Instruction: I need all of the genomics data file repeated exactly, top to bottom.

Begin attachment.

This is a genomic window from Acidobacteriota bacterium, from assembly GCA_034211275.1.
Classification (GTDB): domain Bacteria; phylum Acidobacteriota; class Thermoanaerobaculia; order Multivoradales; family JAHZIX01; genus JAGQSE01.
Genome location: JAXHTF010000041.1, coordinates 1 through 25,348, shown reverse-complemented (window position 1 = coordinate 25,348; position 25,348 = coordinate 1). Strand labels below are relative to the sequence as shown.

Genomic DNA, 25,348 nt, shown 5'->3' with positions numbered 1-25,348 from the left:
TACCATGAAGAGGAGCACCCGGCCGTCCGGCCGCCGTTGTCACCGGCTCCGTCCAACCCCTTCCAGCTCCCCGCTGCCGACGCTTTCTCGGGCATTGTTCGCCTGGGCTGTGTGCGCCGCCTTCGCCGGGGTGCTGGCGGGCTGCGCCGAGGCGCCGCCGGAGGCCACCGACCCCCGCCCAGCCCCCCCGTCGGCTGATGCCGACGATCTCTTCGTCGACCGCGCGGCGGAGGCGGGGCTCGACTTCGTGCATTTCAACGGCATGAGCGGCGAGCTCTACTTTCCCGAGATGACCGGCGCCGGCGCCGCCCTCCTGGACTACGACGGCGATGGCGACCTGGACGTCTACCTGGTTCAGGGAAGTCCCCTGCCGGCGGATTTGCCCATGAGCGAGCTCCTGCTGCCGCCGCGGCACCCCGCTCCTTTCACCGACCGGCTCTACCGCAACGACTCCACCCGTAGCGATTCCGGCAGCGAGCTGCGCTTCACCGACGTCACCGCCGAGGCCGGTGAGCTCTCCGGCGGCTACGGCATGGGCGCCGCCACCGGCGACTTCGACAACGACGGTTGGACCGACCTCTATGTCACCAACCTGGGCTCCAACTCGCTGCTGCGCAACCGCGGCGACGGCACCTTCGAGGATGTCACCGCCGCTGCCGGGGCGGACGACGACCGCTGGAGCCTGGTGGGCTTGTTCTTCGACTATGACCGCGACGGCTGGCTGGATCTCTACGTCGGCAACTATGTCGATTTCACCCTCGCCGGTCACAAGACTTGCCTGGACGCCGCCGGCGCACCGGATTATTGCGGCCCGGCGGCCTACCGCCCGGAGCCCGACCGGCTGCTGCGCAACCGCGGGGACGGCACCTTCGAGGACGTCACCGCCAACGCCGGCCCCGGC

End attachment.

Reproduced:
This is a genomic window from Acidobacteriota bacterium, from assembly GCA_034211275.1.
Classification (GTDB): domain Bacteria; phylum Acidobacteriota; class Thermoanaerobaculia; order Multivoradales; family JAHZIX01; genus JAGQSE01.
Genome location: JAXHTF010000041.1, coordinates 1 through 25,348, shown reverse-complemented (window position 1 = coordinate 25,348; position 25,348 = coordinate 1). Strand labels below are relative to the sequence as shown.

Genomic DNA, 25,348 nt, shown 5'->3' with positions numbered 1-25,348 from the left:
TACCATGAAGAGGAGCACCCGGCCGTCCGGCCGCCGTTGTCACCGGCTCCGTCCAACCCCTTCCAGCTCCCCGCTGCCGACGCTTTCTCGGGCATTGTTCGCCTGGGCTGTGTGCGCCGCCTTCGCCGGGGTGCTGGCGGGCTGCGCCGAGGCGCCGCCGGAGGCCACCGACCCCCGCCCAGCCCCCCCGTCGGCTGATGCCGACGATCTCTTCGTCGACCGCGCGGCGGAGGCGGGGCTCGACTTCGTGCATTTCAACGGCATGAGCGGCGAGCTCTACTTTCCCGAGATGACCGGCGCCGGCGCCGCCCTCCTGGACTACGACGGCGATGGCGACCTGGACGTCTACCTGGTTCAGGGAAGTCCCCTGCCGGCGGATTTGCCCATGAGCGAGCTCCTGCTGCCGCCGCGGCACCCCGCTCCTTTCACCGACCGGCTCTACCGCAACGACTCCACCCGTAGCGATTCCGGCAGCGAGCTGCGCTTCACCGACGTCACCGCCGAGGCCGGTGAGCTCTCCGGCGGCTACGGCATGGGCGCCGCCACCGGCGACTTCGACAACGACGGTTGGACCGACCTCTATGTCACCAACCTGGGCTCCAACTCGCTGCTGCGCAACCGCGGCGACGGCACCTTCGAGGATGTCACCGCCGCTGCCGGGGCGGACGACGACCGCTGGAGCCTGGTGGGCTTGTTCTTCGACTATGACCGCGACGGCTGGCTGGATCTCTACGTCGGCAACTATGTCGATTTCACCCTCGCCGGTCACAAGACTTGCCTGGACGCCGCCGGCGCACCGGATTATTGCGGCCCGGCGGCCTACCGCCCGGAGCCCGACCGGCTGCTGCGCAACCGCGGGGACGGCACCTTCGAGGACGTCACCGCCAACGCCGGCCCCGGC